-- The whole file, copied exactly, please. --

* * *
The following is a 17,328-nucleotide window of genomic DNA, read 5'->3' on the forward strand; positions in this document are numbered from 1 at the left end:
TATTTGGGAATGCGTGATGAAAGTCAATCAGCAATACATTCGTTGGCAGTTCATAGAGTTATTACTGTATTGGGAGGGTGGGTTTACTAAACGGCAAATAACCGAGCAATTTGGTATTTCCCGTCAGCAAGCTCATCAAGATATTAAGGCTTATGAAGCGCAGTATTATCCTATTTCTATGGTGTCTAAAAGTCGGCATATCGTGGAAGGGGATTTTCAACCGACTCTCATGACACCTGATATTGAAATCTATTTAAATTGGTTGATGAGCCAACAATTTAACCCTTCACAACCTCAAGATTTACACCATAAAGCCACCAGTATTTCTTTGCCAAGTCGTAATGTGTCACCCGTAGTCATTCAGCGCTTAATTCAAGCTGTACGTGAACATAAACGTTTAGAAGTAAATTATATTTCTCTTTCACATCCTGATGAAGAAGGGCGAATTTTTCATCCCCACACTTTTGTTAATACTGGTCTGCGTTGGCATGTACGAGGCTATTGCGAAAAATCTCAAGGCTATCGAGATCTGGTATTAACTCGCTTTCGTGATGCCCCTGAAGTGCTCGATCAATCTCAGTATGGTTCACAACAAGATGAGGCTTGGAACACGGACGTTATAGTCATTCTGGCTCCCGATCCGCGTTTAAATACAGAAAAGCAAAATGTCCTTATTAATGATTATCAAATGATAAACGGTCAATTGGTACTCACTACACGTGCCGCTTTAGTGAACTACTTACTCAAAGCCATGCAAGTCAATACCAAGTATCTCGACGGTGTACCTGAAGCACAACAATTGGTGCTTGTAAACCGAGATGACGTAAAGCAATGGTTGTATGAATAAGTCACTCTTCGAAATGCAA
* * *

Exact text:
The following is a 17,328-nucleotide window of genomic DNA, read 5'->3' on the forward strand; positions in this document are numbered from 1 at the left end:
TATTTGGGAATGCGTGATGAAAGTCAATCAGCAATACATTCGTTGGCAGTTCATAGAGTTATTACTGTATTGGGAGGGTGGGTTTACTAAACGGCAAATAACCGAGCAATTTGGTATTTCCCGTCAGCAAGCTCATCAAGATATTAAGGCTTATGAAGCGCAGTATTATCCTATTTCTATGGTGTCTAAAAGTCGGCATATCGTGGAAGGGGATTTTCAACCGACTCTCATGACACCTGATATTGAAATCTATTTAAATTGGTTGATGAGCCAACAATTTAACCCTTCACAACCTCAAGATTTACACCATAAAGCCACCAGTATTTCTTTGCCAAGTCGTAATGTGTCACCCGTAGTCATTCAGCGCTTAATTCAAGCTGTACGTGAACATAAACGTTTAGAAGTAAATTATATTTCTCTTTCACATCCTGATGAAGAAGGGCGAATTTTTCATCCCCACACTTTTGTTAATACTGGTCTGCGTTGGCATGTACGAGGCTATTGCGAAAAATCTCAAGGCTATCGAGATCTGGTATTAACTCGCTTTCGTGATGCCCCTGAAGTGCTCGATCAATCTCAGTATGGTTCACAACAAGATGAGGCTTGGAACACGGACGTTATAGTCATTCTGGCTCCCGATCCGCGTTTAAATACAGAAAAGCAAAATGTCCTTATTAATGATTATCAAATGATAAACGGTCAATTGGTACTCACTACACGTGCCGCTTTAGTGAACTACTTACTCAAAGCCATGCAAGTCAATACCAAGTATCTCGACGGTGTACCTGAAGCACAACAATTGGTGCTTGTAAACCGAGATGACGTAAAGCAATGGTTGTATGAATAAGTCACTCTTCGAAATGCAA